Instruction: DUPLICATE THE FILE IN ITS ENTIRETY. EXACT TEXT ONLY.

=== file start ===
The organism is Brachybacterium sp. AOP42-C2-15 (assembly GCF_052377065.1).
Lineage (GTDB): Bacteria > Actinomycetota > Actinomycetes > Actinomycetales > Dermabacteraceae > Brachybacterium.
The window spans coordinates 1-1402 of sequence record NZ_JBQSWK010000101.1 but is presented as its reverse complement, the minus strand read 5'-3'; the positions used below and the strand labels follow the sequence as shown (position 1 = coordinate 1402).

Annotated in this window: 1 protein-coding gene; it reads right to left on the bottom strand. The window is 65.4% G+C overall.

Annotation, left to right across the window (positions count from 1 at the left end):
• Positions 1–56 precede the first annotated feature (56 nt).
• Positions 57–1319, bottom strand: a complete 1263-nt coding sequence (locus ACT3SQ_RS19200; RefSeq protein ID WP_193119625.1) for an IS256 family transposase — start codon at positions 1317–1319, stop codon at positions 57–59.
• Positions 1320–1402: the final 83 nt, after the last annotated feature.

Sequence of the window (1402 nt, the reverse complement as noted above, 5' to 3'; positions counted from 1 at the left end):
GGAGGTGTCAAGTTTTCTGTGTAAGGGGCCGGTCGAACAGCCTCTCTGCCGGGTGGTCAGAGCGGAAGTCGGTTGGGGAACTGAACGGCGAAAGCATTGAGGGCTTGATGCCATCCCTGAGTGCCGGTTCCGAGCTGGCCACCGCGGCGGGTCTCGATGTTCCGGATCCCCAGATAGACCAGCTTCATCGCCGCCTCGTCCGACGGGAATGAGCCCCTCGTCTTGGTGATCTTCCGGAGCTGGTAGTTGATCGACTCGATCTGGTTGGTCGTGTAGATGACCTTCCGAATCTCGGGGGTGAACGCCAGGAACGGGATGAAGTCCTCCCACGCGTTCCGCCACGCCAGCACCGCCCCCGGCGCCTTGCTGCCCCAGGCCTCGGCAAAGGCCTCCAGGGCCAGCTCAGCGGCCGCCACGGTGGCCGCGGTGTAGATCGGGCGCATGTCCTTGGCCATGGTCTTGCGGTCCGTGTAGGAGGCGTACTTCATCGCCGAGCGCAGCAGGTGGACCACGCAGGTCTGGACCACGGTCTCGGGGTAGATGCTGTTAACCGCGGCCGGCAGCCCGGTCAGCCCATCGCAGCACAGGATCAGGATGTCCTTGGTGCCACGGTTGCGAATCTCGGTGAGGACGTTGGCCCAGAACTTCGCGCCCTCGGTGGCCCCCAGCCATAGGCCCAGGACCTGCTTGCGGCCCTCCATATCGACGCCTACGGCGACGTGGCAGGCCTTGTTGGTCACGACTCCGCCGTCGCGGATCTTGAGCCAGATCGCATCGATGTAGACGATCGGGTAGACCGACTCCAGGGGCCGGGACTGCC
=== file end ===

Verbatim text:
The organism is Brachybacterium sp. AOP42-C2-15 (assembly GCF_052377065.1).
Lineage (GTDB): Bacteria > Actinomycetota > Actinomycetes > Actinomycetales > Dermabacteraceae > Brachybacterium.
The window spans coordinates 1-1402 of sequence record NZ_JBQSWK010000101.1 but is presented as its reverse complement, the minus strand read 5'-3'; the positions used below and the strand labels follow the sequence as shown (position 1 = coordinate 1402).

Annotated in this window: 1 protein-coding gene; it reads right to left on the bottom strand. The window is 65.4% G+C overall.

Annotation, left to right across the window (positions count from 1 at the left end):
• Positions 1–56 precede the first annotated feature (56 nt).
• Positions 57–1319, bottom strand: a complete 1263-nt coding sequence (locus ACT3SQ_RS19200; RefSeq protein ID WP_193119625.1) for an IS256 family transposase — start codon at positions 1317–1319, stop codon at positions 57–59.
• Positions 1320–1402: the final 83 nt, after the last annotated feature.

Sequence of the window (1402 nt, the reverse complement as noted above, 5' to 3'; positions counted from 1 at the left end):
GGAGGTGTCAAGTTTTCTGTGTAAGGGGCCGGTCGAACAGCCTCTCTGCCGGGTGGTCAGAGCGGAAGTCGGTTGGGGAACTGAACGGCGAAAGCATTGAGGGCTTGATGCCATCCCTGAGTGCCGGTTCCGAGCTGGCCACCGCGGCGGGTCTCGATGTTCCGGATCCCCAGATAGACCAGCTTCATCGCCGCCTCGTCCGACGGGAATGAGCCCCTCGTCTTGGTGATCTTCCGGAGCTGGTAGTTGATCGACTCGATCTGGTTGGTCGTGTAGATGACCTTCCGAATCTCGGGGGTGAACGCCAGGAACGGGATGAAGTCCTCCCACGCGTTCCGCCACGCCAGCACCGCCCCCGGCGCCTTGCTGCCCCAGGCCTCGGCAAAGGCCTCCAGGGCCAGCTCAGCGGCCGCCACGGTGGCCGCGGTGTAGATCGGGCGCATGTCCTTGGCCATGGTCTTGCGGTCCGTGTAGGAGGCGTACTTCATCGCCGAGCGCAGCAGGTGGACCACGCAGGTCTGGACCACGGTCTCGGGGTAGATGCTGTTAACCGCGGCCGGCAGCCCGGTCAGCCCATCGCAGCACAGGATCAGGATGTCCTTGGTGCCACGGTTGCGAATCTCGGTGAGGACGTTGGCCCAGAACTTCGCGCCCTCGGTGGCCCCCAGCCATAGGCCCAGGACCTGCTTGCGGCCCTCCATATCGACGCCTACGGCGACGTGGCAGGCCTTGTTGGTCACGACTCCGCCGTCGCGGATCTTGAGCCAGATCGCATCGATGTAGACGATCGGGTAGACCGACTCCAGGGGCCGGGACTGCC